Dali and Me.



Dali, from the Purgatorio collection.
Dali, from the Purgatorio collection (courtesy of the UA Foundation). The print had real estate in my office wall for 5 years before being sold at an auction. ca, 2015. Photo by JAH.

Salvador looked through his door and winked at me as I sat there in front of my desk. I turned my head away to avoid the distraction, and decided to look out my window. It was a good day to be outside. Instead, there I sat across the hallway from Salvador attempting to will my fingers to move with my pen. The only response that I received was numbness. No movement, no life.

Salvador, on the other hand, was making a raucous in his own private dome.

Cara Mia, let it go! Must you always be so serious? You cannot will the fingers to move! They move of their own free will!” His voiced echoed in the empty hallway.

I often wished that he practiced projecting his voice through his art. It would be much calmer that way.

But he had not been the same since he found out about Federico.

When I heard of the ill-fated news of his dear friend, I ran home and searched for him throughout the house. Salvador had tendencies to remove himself from the world and hide. That day, I walked through the house without a care of the noise I made on the floors. I yelled for him and did not receive a respond. I thought, perhaps, that he decided to hide in the cellar. My intuition was correct when the door that leads to the cellar was slightly ajar. I walked through the kitchen door, or maybe it was the dining room door. I do not quite remember. I looked down from the cellar stairs and noticed a flickering light.

A sign that he had lit his candles.

As I walked quietly down the stairs, I found him on the floor crouched like a child. The flesh that kept him intact was as pale as the alabaster that he used for many of his paintings. His face was contorted in a manner of someone who was screaming, but no sound resonated from it. Where there should have been tears, his eyes were merely strapped shut which created the crease in the center of his brow. His fingers were clamped around a letter that he had stained with black ink. I was suspended where I stood just as he was suspended in the ache that neither he nor I can do anything to abrupt.

Finally, I whispered “Salvador, are you here?”

There was no response. He decided not to come back to this just yet.

I walked over to where he crouched and kneeled beside his pale body stripped from any clothing. His body was vulnerable as he was stripped from protection, yet exuded a strength that only he can evoke. Perhaps I comforted him at that moment running my fingers through hair. Hair encrusted with so many colors of hardened paint. He must have sat there for hours. His thoughts only lost to himself and to the cellar. I may have whispered some words of what I thought at that time was comfort, I do not remember them now, only that they must have been empty. For Salvador did not budge.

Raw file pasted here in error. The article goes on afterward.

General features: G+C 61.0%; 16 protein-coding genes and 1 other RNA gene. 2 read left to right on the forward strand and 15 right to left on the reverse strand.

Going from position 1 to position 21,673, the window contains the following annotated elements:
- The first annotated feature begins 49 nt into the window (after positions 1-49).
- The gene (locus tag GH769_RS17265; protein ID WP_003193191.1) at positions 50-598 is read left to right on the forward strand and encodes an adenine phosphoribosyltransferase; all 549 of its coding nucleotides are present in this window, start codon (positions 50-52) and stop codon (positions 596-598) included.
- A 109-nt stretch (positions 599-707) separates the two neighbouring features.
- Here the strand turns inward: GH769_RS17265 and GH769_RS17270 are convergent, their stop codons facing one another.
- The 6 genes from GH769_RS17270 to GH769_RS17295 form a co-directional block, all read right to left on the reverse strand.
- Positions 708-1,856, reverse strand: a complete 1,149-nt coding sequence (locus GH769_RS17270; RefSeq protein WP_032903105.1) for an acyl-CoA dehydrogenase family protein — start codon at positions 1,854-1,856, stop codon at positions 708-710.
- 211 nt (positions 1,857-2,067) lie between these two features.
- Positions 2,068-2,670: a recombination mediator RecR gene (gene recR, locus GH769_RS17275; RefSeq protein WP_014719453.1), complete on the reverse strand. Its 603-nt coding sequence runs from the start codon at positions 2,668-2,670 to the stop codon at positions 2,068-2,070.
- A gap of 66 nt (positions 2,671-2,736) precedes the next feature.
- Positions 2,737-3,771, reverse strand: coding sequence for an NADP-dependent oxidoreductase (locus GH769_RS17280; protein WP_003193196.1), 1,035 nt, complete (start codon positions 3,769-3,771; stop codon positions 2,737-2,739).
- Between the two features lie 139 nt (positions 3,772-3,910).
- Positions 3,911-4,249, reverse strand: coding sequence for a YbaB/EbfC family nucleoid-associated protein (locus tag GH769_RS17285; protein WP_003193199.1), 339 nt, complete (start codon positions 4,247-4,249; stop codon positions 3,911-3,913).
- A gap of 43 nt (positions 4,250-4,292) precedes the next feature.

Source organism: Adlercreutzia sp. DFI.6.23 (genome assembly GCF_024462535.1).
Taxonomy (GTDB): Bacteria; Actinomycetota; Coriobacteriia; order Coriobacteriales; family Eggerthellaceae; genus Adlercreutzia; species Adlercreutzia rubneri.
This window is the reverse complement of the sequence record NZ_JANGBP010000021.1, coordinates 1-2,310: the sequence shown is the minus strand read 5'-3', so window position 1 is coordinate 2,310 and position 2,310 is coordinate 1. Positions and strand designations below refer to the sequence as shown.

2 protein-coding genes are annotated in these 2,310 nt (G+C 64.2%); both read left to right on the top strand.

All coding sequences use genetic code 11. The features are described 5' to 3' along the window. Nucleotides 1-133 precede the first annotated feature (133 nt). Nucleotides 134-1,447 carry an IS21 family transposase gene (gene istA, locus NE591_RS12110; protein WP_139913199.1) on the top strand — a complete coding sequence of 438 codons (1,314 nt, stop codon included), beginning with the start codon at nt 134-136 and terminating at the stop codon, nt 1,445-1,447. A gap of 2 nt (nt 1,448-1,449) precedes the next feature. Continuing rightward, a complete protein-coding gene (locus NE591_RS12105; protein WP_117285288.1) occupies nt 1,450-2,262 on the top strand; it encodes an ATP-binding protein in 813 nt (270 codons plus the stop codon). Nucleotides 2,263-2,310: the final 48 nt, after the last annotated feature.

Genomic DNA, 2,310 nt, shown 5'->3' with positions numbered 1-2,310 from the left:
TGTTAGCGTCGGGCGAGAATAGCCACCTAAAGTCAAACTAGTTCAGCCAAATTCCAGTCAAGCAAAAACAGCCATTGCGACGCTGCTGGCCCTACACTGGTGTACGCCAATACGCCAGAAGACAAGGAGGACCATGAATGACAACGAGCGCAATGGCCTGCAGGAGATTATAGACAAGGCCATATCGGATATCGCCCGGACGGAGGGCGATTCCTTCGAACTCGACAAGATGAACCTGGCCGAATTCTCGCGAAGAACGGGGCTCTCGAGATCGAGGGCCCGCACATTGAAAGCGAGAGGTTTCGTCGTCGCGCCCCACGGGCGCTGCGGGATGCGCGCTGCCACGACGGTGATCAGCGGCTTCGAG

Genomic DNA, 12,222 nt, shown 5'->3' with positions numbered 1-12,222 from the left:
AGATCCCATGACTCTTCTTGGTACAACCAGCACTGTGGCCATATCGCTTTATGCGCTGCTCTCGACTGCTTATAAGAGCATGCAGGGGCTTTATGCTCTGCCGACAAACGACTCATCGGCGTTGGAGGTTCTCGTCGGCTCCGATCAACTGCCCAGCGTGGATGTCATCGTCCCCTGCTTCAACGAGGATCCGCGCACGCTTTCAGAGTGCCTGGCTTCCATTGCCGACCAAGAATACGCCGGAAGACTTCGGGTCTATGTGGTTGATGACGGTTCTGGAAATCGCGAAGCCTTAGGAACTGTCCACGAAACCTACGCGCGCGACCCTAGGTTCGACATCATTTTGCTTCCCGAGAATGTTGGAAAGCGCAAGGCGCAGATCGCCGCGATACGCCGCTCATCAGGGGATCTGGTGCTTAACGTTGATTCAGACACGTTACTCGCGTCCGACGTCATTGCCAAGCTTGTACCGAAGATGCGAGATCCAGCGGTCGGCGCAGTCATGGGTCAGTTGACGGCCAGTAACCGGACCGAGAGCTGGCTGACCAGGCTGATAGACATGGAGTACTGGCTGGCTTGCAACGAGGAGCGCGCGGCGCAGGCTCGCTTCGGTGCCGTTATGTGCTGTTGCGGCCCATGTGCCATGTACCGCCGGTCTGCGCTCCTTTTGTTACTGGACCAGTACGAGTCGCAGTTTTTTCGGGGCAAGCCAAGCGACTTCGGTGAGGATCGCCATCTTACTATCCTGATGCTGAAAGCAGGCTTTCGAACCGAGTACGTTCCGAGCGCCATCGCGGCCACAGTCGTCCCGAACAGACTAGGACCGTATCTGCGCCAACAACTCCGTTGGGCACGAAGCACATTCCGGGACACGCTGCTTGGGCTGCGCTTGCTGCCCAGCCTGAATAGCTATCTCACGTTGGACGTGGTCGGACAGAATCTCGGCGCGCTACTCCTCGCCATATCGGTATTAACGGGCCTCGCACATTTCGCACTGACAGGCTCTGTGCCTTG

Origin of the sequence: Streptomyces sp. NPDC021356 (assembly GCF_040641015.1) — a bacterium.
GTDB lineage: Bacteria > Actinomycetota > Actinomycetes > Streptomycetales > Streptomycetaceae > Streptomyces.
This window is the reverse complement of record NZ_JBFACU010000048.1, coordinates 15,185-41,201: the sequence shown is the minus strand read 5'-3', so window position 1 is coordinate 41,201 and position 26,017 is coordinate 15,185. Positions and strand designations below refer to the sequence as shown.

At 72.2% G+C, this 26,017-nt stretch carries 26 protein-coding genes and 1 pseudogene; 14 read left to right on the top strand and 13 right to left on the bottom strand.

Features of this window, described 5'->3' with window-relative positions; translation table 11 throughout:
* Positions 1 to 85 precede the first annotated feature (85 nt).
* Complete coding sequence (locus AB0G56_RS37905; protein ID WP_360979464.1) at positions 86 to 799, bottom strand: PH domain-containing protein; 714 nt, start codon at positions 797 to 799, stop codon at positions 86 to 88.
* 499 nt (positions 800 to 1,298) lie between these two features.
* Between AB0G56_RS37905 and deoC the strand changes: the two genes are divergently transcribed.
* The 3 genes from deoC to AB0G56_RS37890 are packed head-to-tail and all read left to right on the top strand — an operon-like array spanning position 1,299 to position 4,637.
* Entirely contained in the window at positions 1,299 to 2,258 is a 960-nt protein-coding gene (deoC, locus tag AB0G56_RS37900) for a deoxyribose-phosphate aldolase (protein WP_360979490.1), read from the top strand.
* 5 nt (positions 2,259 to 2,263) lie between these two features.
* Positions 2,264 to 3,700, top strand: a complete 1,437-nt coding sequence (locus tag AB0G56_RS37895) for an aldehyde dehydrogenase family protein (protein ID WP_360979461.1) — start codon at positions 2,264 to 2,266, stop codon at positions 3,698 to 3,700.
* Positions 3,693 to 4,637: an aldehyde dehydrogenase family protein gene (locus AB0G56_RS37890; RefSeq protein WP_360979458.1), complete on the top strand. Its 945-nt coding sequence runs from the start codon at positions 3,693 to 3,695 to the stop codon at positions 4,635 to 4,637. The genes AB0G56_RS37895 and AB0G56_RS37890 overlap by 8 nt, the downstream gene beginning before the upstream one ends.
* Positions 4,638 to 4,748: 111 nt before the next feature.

I left him in the cellar that day and hoped that he would come back just as he was before.


I sat at my desk working on my latest project and typing away at my keyboard when I heard him whisper to me “Cara Mia, you know you are wasting your time, eh no? You are sitting there working and wasting your life, eh?”

“Go away. I’m trying to concentrate,” I whispered back through the mouth that exists in the back of my head. Its existence is for the sole purpose to speak to him.

“You do not listen to me at all! I do wonder why I must yell at you to do something, when you refuse to heed my advice!” He snarled back.

I turned around to look at the wall behind me.

The wall showcased a work of art filled with many colors of green, gold, burnt sienna, and colors that I can’t explain in fear that I would devalue them. Two figures cloaked in mystery permeated the painting, neither coming nor going, but suspended in time with a message that only someone with a keen eye can decipher. I picked this one out on my own when it spoke to me. There was no epiphany or any light of revelation, at one point I thought the painting said, “Cara Mia, pick me!”—but there was no way that something as beautiful and classic as this painting would have resonated such a whiny voice. Perhaps, it said something else with a voice that evoked a Spanish and Italian accent. I do not remember.

Quanto è bello non è, il mio amore?” he whispered.

“Yes, I’ve told you it is,” was my response.

Cara Mia, I painted it that day, you know? How come you do not call me Salvador anymore, eh? You use to say my name with such passion! Now, you just tell me to go away. I can count all the wrinkles on your face for every time you tell me to leave you!”

I turned to face my monitor screen and there he was in his usual stance with one hand behind his back, the other hand twisting his stupid mustache.

I looked at him with indifference as he continued to smile at me.

“You will always be Dali to me,” I whispered in my mind, and loudly I said, “Now, go away.”

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